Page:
“… Especially Pretty Alice.”

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She was born at Chestnut Hill, Massachusetts, on July 29, 1861; I first saw her on October 18, 1878, and loved her as soon as I saw her sweet, fair young face; we were betrothed on January 25, 1880, and married on October 27th, of the same year; we spent three years of happiness such as rarely comes to man or woman; on February 12, 1884, her baby girl was born; she kissed it, and seemed perfectly well; some hours afterward she, not knowing that she was in the slightest danger, but thinking only that she was falling into a sleep, became insensible, and died at two o’clock on Thursday afternoon, February 14, 1884, at 6 West Fifty-seventh Street, in New York; she was buried two days afterward, in Greenwood Cemetery.
She was beautiful in face and form, and lovelier still in spirit; as a flower she grew, and as a fair young flower she died. Her life had been always in the sunshine; there had never come to her a single great sorrow; and none ever knew her who did not love and revere her for her bright, sunny temper and her saintly unselfishness. Fair, pure, and joyous as a maiden; loving, tender, and happy as a young wife; when she had just become a mother, when her life seemed to be but just begun, and when the years seemed so bright before her—then, by a strange and terrible fate, death came to her.
And when my heart’s dearest died, the light went from my life forever.

On Saturday morning, February 16, two hearses moved side by side from the home on Fifty-seventh Street to the Fifth Avenue Presbyterian Church at Fifth Avenue and Fifty-fifth Street. Two rosewood coffins were carried in. The Reverend Dr. John Hall, who had been the family minister for years, could barely control himself as he made a brief address. One of the two women had done her work, he said, but the other was young. It seemed strange that she had been taken away. But Jesus was the Resurrection and the Life. Then he prayed for the husband and the little baby, three days old, and wept.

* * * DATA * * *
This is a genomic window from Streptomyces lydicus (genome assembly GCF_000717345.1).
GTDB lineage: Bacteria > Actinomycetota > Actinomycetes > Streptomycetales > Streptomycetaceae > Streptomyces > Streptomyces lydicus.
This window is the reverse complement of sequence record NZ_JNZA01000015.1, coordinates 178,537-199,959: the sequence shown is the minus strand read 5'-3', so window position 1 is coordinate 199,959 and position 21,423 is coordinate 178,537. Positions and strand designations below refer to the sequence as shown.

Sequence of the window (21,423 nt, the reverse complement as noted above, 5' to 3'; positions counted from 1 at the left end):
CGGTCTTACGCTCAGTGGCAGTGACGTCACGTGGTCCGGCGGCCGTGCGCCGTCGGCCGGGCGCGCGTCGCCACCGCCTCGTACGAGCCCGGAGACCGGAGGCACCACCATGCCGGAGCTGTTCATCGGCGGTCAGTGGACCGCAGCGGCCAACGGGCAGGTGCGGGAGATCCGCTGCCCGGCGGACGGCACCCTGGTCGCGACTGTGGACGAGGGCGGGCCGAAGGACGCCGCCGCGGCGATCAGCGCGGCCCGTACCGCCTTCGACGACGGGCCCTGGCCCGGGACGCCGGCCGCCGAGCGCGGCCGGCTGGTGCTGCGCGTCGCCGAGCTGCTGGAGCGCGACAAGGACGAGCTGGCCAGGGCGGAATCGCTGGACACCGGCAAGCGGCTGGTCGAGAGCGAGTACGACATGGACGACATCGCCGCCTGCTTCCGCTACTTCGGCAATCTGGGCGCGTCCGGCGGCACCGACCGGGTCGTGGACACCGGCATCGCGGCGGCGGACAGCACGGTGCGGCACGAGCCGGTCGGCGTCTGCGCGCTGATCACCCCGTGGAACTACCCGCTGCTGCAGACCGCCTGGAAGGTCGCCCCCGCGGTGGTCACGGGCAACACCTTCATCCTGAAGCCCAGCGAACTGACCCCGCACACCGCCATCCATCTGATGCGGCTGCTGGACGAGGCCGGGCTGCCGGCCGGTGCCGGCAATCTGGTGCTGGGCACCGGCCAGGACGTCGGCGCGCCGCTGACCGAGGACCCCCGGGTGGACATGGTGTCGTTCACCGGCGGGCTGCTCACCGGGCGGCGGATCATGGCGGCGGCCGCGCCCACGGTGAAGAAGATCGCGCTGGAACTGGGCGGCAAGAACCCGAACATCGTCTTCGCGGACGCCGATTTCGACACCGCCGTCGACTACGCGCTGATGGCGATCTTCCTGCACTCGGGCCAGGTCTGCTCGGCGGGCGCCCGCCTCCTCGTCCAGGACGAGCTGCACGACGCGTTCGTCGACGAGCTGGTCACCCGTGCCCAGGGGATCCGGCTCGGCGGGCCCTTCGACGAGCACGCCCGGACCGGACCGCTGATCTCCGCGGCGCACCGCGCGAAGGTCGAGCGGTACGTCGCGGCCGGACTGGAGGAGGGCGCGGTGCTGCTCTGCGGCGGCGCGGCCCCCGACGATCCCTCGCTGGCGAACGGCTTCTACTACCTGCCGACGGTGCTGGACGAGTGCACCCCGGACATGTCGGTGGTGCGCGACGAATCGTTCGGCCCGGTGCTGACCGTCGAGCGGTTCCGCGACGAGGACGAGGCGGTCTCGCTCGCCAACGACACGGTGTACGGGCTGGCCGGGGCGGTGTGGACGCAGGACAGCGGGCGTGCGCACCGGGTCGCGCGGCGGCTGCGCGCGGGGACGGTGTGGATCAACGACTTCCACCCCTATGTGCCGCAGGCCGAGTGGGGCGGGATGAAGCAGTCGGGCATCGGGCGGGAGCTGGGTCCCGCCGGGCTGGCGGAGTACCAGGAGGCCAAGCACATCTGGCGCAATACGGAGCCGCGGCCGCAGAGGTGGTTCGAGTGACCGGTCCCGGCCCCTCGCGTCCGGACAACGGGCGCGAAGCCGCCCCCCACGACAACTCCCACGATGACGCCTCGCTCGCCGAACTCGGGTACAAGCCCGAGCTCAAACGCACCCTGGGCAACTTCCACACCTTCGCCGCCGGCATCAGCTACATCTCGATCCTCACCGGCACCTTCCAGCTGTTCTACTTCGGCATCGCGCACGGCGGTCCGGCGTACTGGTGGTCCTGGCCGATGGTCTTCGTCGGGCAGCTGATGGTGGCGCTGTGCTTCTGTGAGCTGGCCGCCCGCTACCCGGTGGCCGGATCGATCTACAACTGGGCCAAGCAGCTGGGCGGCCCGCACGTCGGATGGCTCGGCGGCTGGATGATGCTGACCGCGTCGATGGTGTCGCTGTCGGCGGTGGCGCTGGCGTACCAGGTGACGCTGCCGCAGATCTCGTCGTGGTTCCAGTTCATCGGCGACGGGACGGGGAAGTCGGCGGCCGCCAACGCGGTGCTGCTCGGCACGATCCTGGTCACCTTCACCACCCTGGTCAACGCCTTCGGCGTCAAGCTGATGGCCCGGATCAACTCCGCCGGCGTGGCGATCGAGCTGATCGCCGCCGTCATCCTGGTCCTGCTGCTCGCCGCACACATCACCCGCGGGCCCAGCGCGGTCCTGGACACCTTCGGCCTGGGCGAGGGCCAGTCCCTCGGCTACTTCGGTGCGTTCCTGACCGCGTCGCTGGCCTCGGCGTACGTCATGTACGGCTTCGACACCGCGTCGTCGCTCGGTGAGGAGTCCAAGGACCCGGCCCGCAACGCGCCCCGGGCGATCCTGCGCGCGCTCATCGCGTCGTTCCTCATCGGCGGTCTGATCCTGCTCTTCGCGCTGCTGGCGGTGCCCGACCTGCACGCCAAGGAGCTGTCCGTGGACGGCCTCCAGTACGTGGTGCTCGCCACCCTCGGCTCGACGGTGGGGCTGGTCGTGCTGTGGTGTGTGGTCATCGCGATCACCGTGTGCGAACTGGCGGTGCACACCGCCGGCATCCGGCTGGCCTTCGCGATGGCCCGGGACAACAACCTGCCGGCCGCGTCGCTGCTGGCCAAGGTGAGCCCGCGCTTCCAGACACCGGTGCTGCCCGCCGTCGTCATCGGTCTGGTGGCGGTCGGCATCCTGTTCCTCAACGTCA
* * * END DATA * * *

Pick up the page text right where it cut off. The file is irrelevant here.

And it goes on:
Theodore Roosevelt sat in a front pew, with Elliott Roosevelt, his father-in-law, and his sisters. The twin hearses moved again. The double interment was in Greenwood Cemetery.

Somehow, Roosevelt went on with his work; if proof were needed that he had courage and an iron will this fact alone would serve. … Then he fled to the quiet of the Bad Lands. At Albany, Assemblyman Hunt remembered, “you could not talk to him about it, you could see at once that it was a grief too deep. There was a sadness about his face that he never had before. He did not want anybody to sympathize with him. He hiked away to the wilderness to get away from the world. He went out there a broken-hearted man.”

While he was in the West, Roosevelt wrote the memorial to his wife and mother, brief but deeply moving, which was printed in a limited edition and circulated among relatives and close friends. Roosevelt saw the relatives of his first wife whenever he was in Boston, and the daughter, who was to become Mrs. Nicholas Longworth, frequently visited them. But if Alice Lee, whom he met on that October day in 1878, was ever mentioned, there is no record of it. A door was closed on the three years they lived together, a door that was never opened. There is not a word in his autobiography to indicate that she had existed.

In time he may have doubted that she had. In December of 1886 he was married again, to the Edith Carow he had known as a child, and his married life was happy and complete. Five other children came. Four of them married and had children. One, the youngest, fell in an airplane behind the German lines. Honors came to Roosevelt; age came also. Only Alice Lee remains young and does not fade. She is forever fair; a figure on a Grecian urn.